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Dark Johnny Depp comes to Venice `from hell'
( 2001-09-08 11:45 ) (7 )

After a parade of beautiful women at this year's Venice Film Festival, it was down to the dark and brooding Johnny Depp to set hundreds of young female pulses racing on Friday.

And the man once voted one of the sexiest stars in film history didn't let them down.

Arriving in the elegant city in baggy combat trousers, fedora hat pulled low and a stubby cigar lodged in the side of his mouth, the shaggy-haired Depp said he was sorry he hadn't come sooner.

"It's shocking really... I was here for about an hour and half once for dinner, but it obviously wasn't enough. It's staggeringly beautiful," he said in his low, steady mumble as hundreds of screaming fans tried to grab autographs.

Fresh from the American Film Festival in Deauville, France, Depp is in town to promote his latest movie, "From Hell," co-starring Heather Graham.

In the dark and sordid tale of Jack the Ripper in 1880s London, Depp plays Frederick Abberline, the tormented inspector charged with tracking the evil serial killer down.

It's a natural role for Depp, 38, who has been drawn to heavy, troubled characters throughout his career and once told Vanity Fair magazine that he often felt threatened by demons.

"I became obsessed with the case of Jack the Ripper when I was very, very young...probably too young," Depp told reporters, explaining why he had taken the part.

"He was the first real serial killer and it really fascinated me in general, as well as all the different theories about who it might actually have been...it's never properly been solved.

"My character Abberline feels like he sees demons in his search for the killer..."


Sexy Heather Graham, forever memorable as CIA agent Felicity Shagwell in the 1999 hit "Austin Powers: The Spy Who Shagged Me," plays Mary Kelly, a young women stalked by the brutal killer.

Depp, the star of "Sleepy Hollow," "Edward Scissorhands" and "Fear and Loathing in Las Vegas," had to master a south London accent for the part and got to play a character who smokes, something that hasn't happened in his films for a while.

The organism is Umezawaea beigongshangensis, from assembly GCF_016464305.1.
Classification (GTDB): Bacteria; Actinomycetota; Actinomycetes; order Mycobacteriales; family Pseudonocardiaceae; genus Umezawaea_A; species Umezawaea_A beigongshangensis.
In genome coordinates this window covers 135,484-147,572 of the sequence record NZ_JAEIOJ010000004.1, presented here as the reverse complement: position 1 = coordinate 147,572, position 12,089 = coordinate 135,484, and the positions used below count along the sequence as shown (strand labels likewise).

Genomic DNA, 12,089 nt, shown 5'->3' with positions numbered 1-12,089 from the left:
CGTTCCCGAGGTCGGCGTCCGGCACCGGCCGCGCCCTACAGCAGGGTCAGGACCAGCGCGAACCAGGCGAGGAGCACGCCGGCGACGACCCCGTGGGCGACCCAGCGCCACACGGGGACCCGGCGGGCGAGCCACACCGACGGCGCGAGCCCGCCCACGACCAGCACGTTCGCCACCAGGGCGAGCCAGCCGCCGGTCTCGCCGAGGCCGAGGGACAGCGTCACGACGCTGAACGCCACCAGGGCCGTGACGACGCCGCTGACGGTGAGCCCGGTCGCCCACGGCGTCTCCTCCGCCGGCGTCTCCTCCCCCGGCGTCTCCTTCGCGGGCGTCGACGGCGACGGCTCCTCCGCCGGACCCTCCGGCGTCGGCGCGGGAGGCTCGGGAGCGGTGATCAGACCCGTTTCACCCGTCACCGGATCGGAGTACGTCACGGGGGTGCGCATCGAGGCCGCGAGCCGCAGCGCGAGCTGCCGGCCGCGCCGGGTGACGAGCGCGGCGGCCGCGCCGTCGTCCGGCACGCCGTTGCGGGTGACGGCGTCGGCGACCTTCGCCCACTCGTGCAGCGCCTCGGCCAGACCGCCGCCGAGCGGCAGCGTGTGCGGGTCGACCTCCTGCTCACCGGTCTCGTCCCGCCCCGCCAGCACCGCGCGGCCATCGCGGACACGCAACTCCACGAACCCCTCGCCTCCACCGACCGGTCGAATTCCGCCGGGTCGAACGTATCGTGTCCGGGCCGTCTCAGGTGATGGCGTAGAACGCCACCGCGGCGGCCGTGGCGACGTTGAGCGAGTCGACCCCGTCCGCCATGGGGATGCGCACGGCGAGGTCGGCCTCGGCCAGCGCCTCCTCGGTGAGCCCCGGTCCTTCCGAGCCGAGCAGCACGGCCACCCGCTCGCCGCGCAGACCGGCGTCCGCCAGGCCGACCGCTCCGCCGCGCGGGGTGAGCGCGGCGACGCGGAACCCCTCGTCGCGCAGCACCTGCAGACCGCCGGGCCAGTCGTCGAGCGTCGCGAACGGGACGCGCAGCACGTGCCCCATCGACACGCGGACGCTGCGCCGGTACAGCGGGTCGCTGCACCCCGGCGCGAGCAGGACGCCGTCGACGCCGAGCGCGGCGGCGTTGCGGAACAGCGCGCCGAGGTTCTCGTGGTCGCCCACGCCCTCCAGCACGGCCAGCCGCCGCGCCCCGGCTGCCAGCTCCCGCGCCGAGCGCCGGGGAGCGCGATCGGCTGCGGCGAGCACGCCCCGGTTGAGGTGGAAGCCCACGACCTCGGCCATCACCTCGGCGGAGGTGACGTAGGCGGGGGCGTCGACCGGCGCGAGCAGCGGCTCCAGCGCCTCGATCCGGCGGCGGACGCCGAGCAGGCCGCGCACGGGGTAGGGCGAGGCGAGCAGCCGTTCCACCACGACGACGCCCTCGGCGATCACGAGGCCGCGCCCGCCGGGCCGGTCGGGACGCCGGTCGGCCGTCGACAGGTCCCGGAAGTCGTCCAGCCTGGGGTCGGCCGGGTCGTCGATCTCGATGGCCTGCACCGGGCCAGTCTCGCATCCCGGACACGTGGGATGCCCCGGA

"Any excuse for a smoke, basically," he said by way of explanation of whether he'd enjoyed the role. Taking a long suck on his cigar he added: "When you're allowed to get away with it, why not."

A torrid character in his earlier years -- he was charged by police for smashing up a US$1,200-a-night New York hotel room in 1994 -- Depp has calmed down since the birth of his daughter, Lily-Rose Melody, with French actress and singer Vanessa Paradis.

Once engaged to Winona Ryder and a former boyfriend of supermodel Kate Moss, Depp says the birth of his child has helped him find balance.

"Anything I've done up until May 27, 1999, was kind of an illusion, existing without life," he said in a magazine article at the time. "My daughter, the birth of my daughter, gave me life."

But he continues to view the world darkly, telling reporters on Friday that life seemed to have lost its innocence: "It's a pretty jaded time out there in the world," said the actor, who's friend River Phoenix died of a drug ovedose outside Depp's Los Angeles night club Viper.

Referring to himself as "unemployed" after finishing "From Hell," Depp said he hoped to work again with cult director Tim Burton, with whom he has made three films, 1999's "Sleepy Hollow," "Ed Wood" in 1994 and "Edward Scissorhands" in 1990.

"He's a real artist," he said of Burton, going on to describe someone somewhat like himself. "He's very true to his vision, to his world, his emotions.

"He proves that you can do things differently and stick around and be successful without compromising. He's a perfect example of a guy who doesn't play the game, but makes the game work for him."



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